An Algorithm for Writing

Today, I’d like to turn your attention away from my growing collection of soy sauce packets to a subject near and dear to all of us: algorithms. According to Merriam-Webster, an algorithm is

a procedure for solving a mathematical problem (as of finding the greatest common divisor) in a finite number of steps that frequently involves repetition of an operation; broadly : a step-by-step procedure for solving a problem or accomplishing some end especially by a computer

Algorithms are a key part of our lives. That computer, that software, that browser—algorithms helped determine many functions.


We like to figure things out, don’t we? It’s part of our human nature. But if a step-by-step formula exists to help us quickly gain the answers we seek, we want to implement it. We like labor-saving procedures that take us from point A to point B—a neat algorithm ala Euclid’s algorithm.

This is often the case in the writing world. Writers avidly study other writers, particularly those deemed successful. We read their blogs, dissect their query letters, watch them being interviewed, or stalk their agents. We want to know how we, like them, can be successful in our chosen field. Okay, perhaps I shouldn’t use the word we. I do that. Undoubtedly, you’re secure in your awesomeness. But me? I want to know the algorithm.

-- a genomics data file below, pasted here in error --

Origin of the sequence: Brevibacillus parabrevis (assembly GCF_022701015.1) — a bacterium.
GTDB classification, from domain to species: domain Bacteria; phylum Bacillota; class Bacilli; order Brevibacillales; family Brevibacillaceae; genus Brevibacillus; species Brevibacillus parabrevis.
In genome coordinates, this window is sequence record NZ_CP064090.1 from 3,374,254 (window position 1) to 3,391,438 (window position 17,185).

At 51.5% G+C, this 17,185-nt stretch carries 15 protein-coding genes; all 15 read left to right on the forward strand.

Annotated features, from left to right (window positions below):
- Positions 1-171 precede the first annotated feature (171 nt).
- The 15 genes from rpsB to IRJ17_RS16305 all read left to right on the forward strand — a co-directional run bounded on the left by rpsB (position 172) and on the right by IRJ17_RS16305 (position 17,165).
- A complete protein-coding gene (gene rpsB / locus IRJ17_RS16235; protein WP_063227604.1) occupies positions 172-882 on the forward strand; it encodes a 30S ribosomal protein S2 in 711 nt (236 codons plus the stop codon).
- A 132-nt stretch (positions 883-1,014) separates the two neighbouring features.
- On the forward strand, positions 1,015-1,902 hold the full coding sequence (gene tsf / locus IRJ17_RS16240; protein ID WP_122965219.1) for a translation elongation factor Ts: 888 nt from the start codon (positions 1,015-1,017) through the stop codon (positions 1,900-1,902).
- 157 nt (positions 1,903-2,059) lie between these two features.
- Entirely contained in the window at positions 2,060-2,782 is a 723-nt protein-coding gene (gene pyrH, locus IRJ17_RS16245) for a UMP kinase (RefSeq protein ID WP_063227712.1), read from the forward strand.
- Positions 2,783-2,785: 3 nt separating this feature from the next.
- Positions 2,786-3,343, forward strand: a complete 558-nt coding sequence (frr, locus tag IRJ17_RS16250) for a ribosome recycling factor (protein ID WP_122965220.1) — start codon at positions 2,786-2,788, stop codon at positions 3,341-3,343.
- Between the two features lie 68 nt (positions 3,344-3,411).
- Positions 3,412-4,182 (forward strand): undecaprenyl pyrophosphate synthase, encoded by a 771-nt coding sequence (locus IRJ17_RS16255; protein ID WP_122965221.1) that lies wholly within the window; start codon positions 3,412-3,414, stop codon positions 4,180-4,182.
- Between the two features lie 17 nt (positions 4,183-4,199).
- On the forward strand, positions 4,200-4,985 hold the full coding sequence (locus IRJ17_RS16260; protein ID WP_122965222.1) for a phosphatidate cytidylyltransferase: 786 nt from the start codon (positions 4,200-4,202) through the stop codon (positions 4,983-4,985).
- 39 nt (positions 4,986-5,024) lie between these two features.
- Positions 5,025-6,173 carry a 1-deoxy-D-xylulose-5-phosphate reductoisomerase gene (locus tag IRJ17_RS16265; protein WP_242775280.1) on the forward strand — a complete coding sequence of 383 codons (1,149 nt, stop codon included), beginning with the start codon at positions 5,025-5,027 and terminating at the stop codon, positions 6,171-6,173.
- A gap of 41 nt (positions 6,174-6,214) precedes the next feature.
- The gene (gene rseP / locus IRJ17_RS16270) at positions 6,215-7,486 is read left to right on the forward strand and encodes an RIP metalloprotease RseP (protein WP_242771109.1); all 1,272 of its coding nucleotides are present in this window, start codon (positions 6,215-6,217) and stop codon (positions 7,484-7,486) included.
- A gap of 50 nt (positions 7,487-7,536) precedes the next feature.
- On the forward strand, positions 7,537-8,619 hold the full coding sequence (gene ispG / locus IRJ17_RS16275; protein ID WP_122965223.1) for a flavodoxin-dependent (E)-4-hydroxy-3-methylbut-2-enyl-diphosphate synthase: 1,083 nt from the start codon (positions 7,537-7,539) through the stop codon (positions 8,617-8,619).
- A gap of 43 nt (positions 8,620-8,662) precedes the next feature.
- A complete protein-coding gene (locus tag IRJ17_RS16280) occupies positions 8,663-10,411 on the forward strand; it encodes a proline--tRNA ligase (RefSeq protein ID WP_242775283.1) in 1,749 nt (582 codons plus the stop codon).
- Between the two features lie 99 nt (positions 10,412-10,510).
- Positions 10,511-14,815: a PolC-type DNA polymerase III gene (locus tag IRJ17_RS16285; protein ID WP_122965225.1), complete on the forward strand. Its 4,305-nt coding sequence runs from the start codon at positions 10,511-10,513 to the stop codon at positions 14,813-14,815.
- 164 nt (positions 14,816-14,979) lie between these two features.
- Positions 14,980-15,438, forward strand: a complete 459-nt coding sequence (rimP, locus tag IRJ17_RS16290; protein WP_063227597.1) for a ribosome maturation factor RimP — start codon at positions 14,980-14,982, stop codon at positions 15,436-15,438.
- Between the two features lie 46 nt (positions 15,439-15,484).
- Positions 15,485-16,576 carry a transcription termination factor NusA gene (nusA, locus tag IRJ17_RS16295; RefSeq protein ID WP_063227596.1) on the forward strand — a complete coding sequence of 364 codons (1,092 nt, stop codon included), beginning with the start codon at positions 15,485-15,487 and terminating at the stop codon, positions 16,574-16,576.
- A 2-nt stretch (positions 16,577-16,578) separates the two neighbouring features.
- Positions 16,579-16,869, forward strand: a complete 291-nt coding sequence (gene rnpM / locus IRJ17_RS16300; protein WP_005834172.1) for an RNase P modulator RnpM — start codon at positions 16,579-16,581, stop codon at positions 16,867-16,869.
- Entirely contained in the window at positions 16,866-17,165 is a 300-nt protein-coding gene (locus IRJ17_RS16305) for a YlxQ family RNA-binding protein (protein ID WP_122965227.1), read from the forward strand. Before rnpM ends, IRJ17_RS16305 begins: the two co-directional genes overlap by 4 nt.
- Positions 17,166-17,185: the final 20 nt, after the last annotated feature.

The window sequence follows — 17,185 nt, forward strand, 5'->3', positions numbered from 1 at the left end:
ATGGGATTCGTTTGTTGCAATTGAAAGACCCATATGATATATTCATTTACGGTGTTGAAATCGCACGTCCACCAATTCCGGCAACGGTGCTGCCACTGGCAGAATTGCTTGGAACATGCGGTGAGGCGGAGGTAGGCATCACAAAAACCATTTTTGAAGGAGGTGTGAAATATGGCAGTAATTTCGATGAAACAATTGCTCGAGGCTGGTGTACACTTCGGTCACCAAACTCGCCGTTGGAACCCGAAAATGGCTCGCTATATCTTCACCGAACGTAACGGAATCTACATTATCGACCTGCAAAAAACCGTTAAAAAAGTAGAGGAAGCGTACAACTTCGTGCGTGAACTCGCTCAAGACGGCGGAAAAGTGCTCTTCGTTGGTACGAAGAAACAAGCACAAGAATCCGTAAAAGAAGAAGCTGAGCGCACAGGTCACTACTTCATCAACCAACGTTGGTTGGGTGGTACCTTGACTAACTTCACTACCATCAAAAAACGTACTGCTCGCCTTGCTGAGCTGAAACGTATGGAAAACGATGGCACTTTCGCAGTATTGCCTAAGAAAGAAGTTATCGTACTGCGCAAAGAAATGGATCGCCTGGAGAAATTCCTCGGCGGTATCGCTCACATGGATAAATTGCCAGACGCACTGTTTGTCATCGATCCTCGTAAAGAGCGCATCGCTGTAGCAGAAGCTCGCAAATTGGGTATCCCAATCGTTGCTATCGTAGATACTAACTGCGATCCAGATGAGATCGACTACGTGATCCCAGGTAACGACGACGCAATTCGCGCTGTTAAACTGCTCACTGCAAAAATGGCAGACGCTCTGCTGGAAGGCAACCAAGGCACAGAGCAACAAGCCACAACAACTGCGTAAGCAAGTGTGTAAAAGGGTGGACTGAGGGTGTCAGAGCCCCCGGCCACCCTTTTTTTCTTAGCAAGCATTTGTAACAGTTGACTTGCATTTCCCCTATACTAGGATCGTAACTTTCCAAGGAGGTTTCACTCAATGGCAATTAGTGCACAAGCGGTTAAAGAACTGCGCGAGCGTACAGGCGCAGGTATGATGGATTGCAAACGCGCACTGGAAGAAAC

As I mentioned in a post back in February, I read Avatar—The Last Airbender™: The Art of the Animated Series by Michael Dante DiMartino and Bryan Konietzko the co-creators of the hit animated series Avatar—The Last Airbender™. I wanted a step-by-step process to writing a critically acclaimed series. Were there certain ingredients or procedures I could incorporate in my fantasy series? If I have A squared and add it to B squared, will that equal C squared (to borrow from the Pythagorean Theorem)—C squared being the elusive alchemy of a winning series?

If you read that post, you know the answer to that question. But I can offer the step-by-step process I determined to follow as I continue writing:

1. Just do it
2. Keep on doing it
3. Push past discouragement
4. Do it some more to the best of my ability.

Like it? Then make it your method. Just do it.

8 thoughts on “An Algorithm for Writing

  1. Sorry, Linda…I didn’t finish my list….

    Here we go:

    1. Just do it.
    2. Use your weaknesses to illustrate your strengths. For example, I’m not so great at writing emotion, but I like writing action, so I keep trying to find ways to show emotion through action.
    3. Find a supportive community and lean on them whenever the first two aren’t working.

    • Laura, thanks for your list. I can relate to all of those points. I so appreciate our class at VCFA and the support we offer each other. I also appreciated the bloggers I’ve met through blogging. And oh man, how I love what you said about using your weaknesses to illustrate your strengths. I tend to bemoan my weaknesses, instead of being proactive about working through them.

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